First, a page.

If you train your mind to use Absolute references for constants like the one show just above then why did Microsoft (which took that example from the former Lotus 123) also offers Mixed references? Follow along and see an example where a simple formula must use and Absolute reference and two Mixed references. No Relative reference at all used here.
Putting everything together
Now that we have a better understanding of the type of references Excel offers let us see a cool exercise where we need to be careful which type of reference to use based on the purpose (or role) the figures have in a two dimensional table.
In this exercise we need to put a formula in cell B6 that will: Multiply the respective Value by the respective Markup then add the result with the Base Figure. So technically, if there was only one Markup (Column) and only one Value (Row) the formula would simply be: =A6*B5+B1. This would work perfectly. But there are more than one rows and columns! The formula =A6*B5+B1 only works in cell B6 and nowhere else!
Carefully look at the three callout boxes. The Table Factor points to cell B1. The Column Factors point to the top row of the table and the Row Factors, to the left column. Let’s briefly define what that means:
- Table Factor – This value is used in every formula in the table. Changing the Base Figure to another amount would update the whole table instantly. Use an Absolute reference.
- Row Factors – Each Value is used with their respective row. Changing any Value to another amount would update the formula in that row and nowhere else. Use a Mixed using the model $A1. As the formula is copied across the column letter stays the same (Column constant).
- Column Factors – You guessed it! Each Markup is used with their respective column. Changing any Markup to another percentage would update the formula in that column and nowhere else. Use a Mixed using the model A$1. As the formula is copied down the row number stays the same (Row constant).
The formula in cell B6 would then be: =$B$1*B$5+$A6. This formula can be copied down and across in this table and the result will be perfect. Just in case you wish you could ask, this formula could have been written a couple of different ways but the type of reference would have to say the same. For instance: =B$5+$A6*$B$1 or =$A6+B$5*$B$1 would yield the same result.
Help to debug formulas
If you’re having difficulties to see how such formula work, Excel offers two spectacular ways to make all this much more visual!
The Trace Dependents command is located (not surprisingly) in the Formulas tab. The term Dependent here refers (as discussed in the previous exercise) to cells that depend of the value of another cell. A constant is the best example of this. As we have discussed in this post, if a cell is used as a Mixed or an Absolute reference this means that there are cells depending of the value of that cell.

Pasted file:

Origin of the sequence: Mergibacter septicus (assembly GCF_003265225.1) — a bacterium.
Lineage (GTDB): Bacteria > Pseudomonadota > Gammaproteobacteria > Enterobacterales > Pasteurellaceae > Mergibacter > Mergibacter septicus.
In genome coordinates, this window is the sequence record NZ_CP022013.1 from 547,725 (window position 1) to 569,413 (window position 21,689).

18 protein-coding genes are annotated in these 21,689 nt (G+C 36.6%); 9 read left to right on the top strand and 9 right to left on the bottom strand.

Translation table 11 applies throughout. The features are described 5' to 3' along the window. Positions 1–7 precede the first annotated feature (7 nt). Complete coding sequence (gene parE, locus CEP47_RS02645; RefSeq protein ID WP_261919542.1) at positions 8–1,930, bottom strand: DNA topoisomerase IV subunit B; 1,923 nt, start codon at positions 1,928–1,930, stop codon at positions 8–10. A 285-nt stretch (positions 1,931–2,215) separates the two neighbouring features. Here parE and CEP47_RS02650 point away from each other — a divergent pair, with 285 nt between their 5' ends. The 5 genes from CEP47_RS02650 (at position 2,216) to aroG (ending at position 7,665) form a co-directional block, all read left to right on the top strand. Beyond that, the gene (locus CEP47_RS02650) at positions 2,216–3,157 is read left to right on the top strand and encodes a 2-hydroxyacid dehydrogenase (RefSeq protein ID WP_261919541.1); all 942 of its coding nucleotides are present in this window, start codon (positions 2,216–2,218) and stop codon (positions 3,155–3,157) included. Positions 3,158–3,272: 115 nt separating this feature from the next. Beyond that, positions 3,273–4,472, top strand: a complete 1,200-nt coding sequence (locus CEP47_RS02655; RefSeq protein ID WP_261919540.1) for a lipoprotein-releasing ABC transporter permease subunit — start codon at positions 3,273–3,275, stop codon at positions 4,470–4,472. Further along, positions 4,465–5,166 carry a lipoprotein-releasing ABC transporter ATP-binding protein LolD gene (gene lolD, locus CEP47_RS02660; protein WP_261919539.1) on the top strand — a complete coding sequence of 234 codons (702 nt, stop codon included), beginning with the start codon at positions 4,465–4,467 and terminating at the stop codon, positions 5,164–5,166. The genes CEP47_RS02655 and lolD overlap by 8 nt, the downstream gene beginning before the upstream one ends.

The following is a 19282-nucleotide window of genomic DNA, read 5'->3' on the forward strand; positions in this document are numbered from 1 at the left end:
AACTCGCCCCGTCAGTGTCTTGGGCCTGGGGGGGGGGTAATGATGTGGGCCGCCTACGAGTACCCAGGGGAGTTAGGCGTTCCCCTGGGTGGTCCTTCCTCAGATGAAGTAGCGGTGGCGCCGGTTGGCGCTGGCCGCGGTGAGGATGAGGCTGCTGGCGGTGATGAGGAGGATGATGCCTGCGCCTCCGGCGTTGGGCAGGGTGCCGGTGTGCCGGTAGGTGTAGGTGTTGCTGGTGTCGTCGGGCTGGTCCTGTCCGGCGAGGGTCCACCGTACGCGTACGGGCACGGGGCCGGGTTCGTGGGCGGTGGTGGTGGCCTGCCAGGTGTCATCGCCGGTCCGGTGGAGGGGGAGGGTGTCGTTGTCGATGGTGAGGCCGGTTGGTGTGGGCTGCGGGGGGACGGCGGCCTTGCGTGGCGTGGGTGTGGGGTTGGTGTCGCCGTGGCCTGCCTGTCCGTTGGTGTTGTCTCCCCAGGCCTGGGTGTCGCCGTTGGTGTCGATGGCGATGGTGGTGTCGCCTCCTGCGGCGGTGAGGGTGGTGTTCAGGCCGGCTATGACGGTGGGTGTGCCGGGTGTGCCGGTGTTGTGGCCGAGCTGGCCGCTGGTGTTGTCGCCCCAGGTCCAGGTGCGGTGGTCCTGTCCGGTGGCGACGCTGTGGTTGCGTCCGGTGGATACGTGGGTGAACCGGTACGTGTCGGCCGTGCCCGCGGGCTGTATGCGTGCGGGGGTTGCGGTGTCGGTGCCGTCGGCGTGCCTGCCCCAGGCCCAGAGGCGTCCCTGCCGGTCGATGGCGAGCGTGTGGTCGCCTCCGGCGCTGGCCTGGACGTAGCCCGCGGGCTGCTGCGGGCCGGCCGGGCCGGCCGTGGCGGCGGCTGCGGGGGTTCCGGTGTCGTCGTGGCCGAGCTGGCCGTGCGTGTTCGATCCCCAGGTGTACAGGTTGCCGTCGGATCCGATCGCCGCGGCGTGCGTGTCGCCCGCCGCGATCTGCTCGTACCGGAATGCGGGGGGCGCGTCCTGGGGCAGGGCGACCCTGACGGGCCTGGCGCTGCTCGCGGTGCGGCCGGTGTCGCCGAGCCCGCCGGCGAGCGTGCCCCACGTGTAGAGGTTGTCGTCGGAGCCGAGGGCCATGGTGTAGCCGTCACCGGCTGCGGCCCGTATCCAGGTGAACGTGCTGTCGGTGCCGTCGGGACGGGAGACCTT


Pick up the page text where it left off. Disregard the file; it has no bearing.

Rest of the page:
If you briefly review the definition of Table, Row and Column factors you will quickly understand that changing a factor will update many cells. Below are the steps to use Trace Dependents properly:
- Click in a cell that is a constant in your worksheet.
- In the Formulas tab click Trace Dependents. Immediately Arrows point from the constant to all formula that will update if that constant changes.
- You can print the worksheet with these arrows if so desired.
- Click Remove Arrows to … clear the arrows.
To the right is an example of arrows pointing from a single constant to all the formulas using that constant. Cool!
The Show Formula view
The Show Formula command will display the current worksheet with all the formulas. In this view you do not see the result of the formulas, only the formulas. Also number formatting is disable temporarily. The keyboard shortcut to enable Show Formula is Ctrl+` (above the Tab key, also showing the ~). Press it again to return to the normal Excel view.
On the right you see the result of using Show Formulas when looking at the Markup table from the Trace Dependents section just above . In this view you can print all formulas in the current sheet!
A really nice feature of this view is that as the user moves between formulas in the worksheet, all referenced cells are highlighted in colour! In this example moving between the formulas in column B will highlight the corresponding cell in column A and the constant in cell E1.
I would be impossible for an Excel user to think that they are a very fluent user if they struggle with choosing the proper type of references for the situation at hand. Hopefully this detailed article has helped you shed some light on the topic of Relative, Mixed and Absolute references.
Download the Zip file containing an Excel workbook with the sample used in this post and a cheat sheet explaining all this in a concise manner.
Daniel from ComboProjects